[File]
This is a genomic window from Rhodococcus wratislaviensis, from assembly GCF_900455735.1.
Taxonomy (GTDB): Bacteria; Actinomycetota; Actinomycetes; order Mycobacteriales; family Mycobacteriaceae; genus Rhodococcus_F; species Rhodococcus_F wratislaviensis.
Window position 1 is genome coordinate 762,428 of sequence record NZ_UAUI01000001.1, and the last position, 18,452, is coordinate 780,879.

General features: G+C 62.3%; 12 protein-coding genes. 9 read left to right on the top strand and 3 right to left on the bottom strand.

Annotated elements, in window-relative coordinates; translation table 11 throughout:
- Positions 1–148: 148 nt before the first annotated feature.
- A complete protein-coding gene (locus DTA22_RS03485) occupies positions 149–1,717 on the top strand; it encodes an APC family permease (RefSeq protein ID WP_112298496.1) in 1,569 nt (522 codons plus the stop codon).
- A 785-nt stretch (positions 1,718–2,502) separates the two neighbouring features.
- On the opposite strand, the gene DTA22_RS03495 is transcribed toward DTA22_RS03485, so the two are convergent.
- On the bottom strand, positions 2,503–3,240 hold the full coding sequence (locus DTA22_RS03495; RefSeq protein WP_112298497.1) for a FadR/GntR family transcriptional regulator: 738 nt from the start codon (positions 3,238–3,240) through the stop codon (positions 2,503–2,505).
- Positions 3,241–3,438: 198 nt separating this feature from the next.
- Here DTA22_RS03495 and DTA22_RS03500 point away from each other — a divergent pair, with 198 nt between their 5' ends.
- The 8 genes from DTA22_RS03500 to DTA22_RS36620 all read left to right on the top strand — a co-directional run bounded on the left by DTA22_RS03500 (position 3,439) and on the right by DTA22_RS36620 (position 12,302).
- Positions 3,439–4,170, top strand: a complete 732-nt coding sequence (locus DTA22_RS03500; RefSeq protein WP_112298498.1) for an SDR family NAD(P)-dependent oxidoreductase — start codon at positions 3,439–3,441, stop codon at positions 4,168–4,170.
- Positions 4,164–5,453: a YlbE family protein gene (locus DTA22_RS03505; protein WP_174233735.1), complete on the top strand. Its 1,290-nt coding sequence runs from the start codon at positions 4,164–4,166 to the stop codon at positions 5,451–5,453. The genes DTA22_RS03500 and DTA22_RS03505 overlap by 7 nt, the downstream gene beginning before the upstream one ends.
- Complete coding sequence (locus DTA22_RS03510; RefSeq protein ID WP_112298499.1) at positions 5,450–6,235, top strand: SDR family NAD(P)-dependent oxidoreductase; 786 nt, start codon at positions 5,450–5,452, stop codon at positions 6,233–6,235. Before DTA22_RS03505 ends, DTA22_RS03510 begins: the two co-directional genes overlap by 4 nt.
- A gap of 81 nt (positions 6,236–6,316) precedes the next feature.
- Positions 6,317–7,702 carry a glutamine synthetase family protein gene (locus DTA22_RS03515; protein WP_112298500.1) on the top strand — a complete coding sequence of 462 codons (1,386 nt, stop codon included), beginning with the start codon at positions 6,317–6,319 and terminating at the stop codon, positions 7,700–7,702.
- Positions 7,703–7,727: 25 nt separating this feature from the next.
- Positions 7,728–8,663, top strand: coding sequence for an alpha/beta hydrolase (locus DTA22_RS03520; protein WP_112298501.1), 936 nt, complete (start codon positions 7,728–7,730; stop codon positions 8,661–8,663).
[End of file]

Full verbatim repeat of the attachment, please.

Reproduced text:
This is a genomic window from Rhodococcus wratislaviensis, from assembly GCF_900455735.1.
Taxonomy (GTDB): Bacteria; Actinomycetota; Actinomycetes; order Mycobacteriales; family Mycobacteriaceae; genus Rhodococcus_F; species Rhodococcus_F wratislaviensis.
Window position 1 is genome coordinate 762,428 of sequence record NZ_UAUI01000001.1, and the last position, 18,452, is coordinate 780,879.

General features: G+C 62.3%; 12 protein-coding genes. 9 read left to right on the top strand and 3 right to left on the bottom strand.

Annotated elements, in window-relative coordinates; translation table 11 throughout:
- Positions 1–148: 148 nt before the first annotated feature.
- A complete protein-coding gene (locus DTA22_RS03485) occupies positions 149–1,717 on the top strand; it encodes an APC family permease (RefSeq protein ID WP_112298496.1) in 1,569 nt (522 codons plus the stop codon).
- A 785-nt stretch (positions 1,718–2,502) separates the two neighbouring features.
- On the opposite strand, the gene DTA22_RS03495 is transcribed toward DTA22_RS03485, so the two are convergent.
- On the bottom strand, positions 2,503–3,240 hold the full coding sequence (locus DTA22_RS03495; RefSeq protein WP_112298497.1) for a FadR/GntR family transcriptional regulator: 738 nt from the start codon (positions 3,238–3,240) through the stop codon (positions 2,503–2,505).
- Positions 3,241–3,438: 198 nt separating this feature from the next.
- Here DTA22_RS03495 and DTA22_RS03500 point away from each other — a divergent pair, with 198 nt between their 5' ends.
- The 8 genes from DTA22_RS03500 to DTA22_RS36620 all read left to right on the top strand — a co-directional run bounded on the left by DTA22_RS03500 (position 3,439) and on the right by DTA22_RS36620 (position 12,302).
- Positions 3,439–4,170, top strand: a complete 732-nt coding sequence (locus DTA22_RS03500; RefSeq protein WP_112298498.1) for an SDR family NAD(P)-dependent oxidoreductase — start codon at positions 3,439–3,441, stop codon at positions 4,168–4,170.
- Positions 4,164–5,453: a YlbE family protein gene (locus DTA22_RS03505; protein WP_174233735.1), complete on the top strand. Its 1,290-nt coding sequence runs from the start codon at positions 4,164–4,166 to the stop codon at positions 5,451–5,453. The genes DTA22_RS03500 and DTA22_RS03505 overlap by 7 nt, the downstream gene beginning before the upstream one ends.
- Complete coding sequence (locus DTA22_RS03510; RefSeq protein ID WP_112298499.1) at positions 5,450–6,235, top strand: SDR family NAD(P)-dependent oxidoreductase; 786 nt, start codon at positions 5,450–5,452, stop codon at positions 6,233–6,235. Before DTA22_RS03505 ends, DTA22_RS03510 begins: the two co-directional genes overlap by 4 nt.
- A gap of 81 nt (positions 6,236–6,316) precedes the next feature.
- Positions 6,317–7,702 carry a glutamine synthetase family protein gene (locus DTA22_RS03515; protein WP_112298500.1) on the top strand — a complete coding sequence of 462 codons (1,386 nt, stop codon included), beginning with the start codon at positions 6,317–6,319 and terminating at the stop codon, positions 7,700–7,702.
- Positions 7,703–7,727: 25 nt separating this feature from the next.
- Positions 7,728–8,663, top strand: coding sequence for an alpha/beta hydrolase (locus DTA22_RS03520; protein WP_112298501.1), 936 nt, complete (start codon positions 7,728–7,730; stop codon positions 8,661–8,663).